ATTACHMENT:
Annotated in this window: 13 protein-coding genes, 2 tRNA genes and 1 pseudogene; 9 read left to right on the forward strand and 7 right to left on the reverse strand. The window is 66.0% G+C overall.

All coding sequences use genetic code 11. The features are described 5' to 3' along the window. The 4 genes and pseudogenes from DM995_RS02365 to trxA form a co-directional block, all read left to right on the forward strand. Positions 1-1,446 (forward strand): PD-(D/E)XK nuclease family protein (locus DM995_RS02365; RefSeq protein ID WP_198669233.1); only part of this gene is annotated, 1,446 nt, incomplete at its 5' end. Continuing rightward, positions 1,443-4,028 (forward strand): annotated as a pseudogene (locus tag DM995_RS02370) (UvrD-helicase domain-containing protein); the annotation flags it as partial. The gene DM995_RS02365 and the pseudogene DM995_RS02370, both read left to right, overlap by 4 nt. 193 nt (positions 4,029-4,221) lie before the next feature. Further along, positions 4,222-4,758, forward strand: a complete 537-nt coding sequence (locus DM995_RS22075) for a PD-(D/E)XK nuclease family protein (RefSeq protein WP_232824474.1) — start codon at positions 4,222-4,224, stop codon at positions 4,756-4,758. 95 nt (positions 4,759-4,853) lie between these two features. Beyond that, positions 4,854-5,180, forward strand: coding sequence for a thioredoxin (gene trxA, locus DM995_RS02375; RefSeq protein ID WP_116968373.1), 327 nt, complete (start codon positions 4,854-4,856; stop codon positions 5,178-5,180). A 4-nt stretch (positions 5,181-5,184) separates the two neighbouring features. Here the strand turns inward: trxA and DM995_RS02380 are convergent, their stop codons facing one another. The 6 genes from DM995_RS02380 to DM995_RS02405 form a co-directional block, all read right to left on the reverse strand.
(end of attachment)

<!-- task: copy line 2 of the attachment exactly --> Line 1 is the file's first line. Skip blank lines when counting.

All coding sequences use genetic code 11. The features are described 5' to 3' along the window. The 4 genes and pseudogenes from DM995_RS02365 to trxA form a co-directional block, all read left to right on the forward strand. Positions 1-1,446 (forward strand): PD-(D/E)XK nuclease family protein (locus DM995_RS02365; RefSeq protein ID WP_198669233.1); only part of this gene is annotated, 1,446 nt, incomplete at its 5' end. Continuing rightward, positions 1,443-4,028 (forward strand): annotated as a pseudogene (locus tag DM995_RS02370) (UvrD-helicase domain-containing protein); the annotation flags it as partial. The gene DM995_RS02365 and the pseudogene DM995_RS02370, both read left to right, overlap by 4 nt. 193 nt (positions 4,029-4,221) lie before the next feature. Further along, positions 4,222-4,758, forward strand: a complete 537-nt coding sequence (locus DM995_RS22075) for a PD-(D/E)XK nuclease family protein (RefSeq protein WP_232824474.1) — start codon at positions 4,222-4,224, stop codon at positions 4,756-4,758. 95 nt (positions 4,759-4,853) lie between these two features. Beyond that, positions 4,854-5,180, forward strand: coding sequence for a thioredoxin (gene trxA, locus DM995_RS02375; RefSeq protein ID WP_116968373.1), 327 nt, complete (start codon positions 4,854-4,856; stop codon positions 5,178-5,180). A 4-nt stretch (positions 5,181-5,184) separates the two neighbouring features. Here the strand turns inward: trxA and DM995_RS02380 are convergent, their stop codons facing one another. The 6 genes from DM995_RS02380 to DM995_RS02405 form a co-directional block, all read right to left on the reverse strand.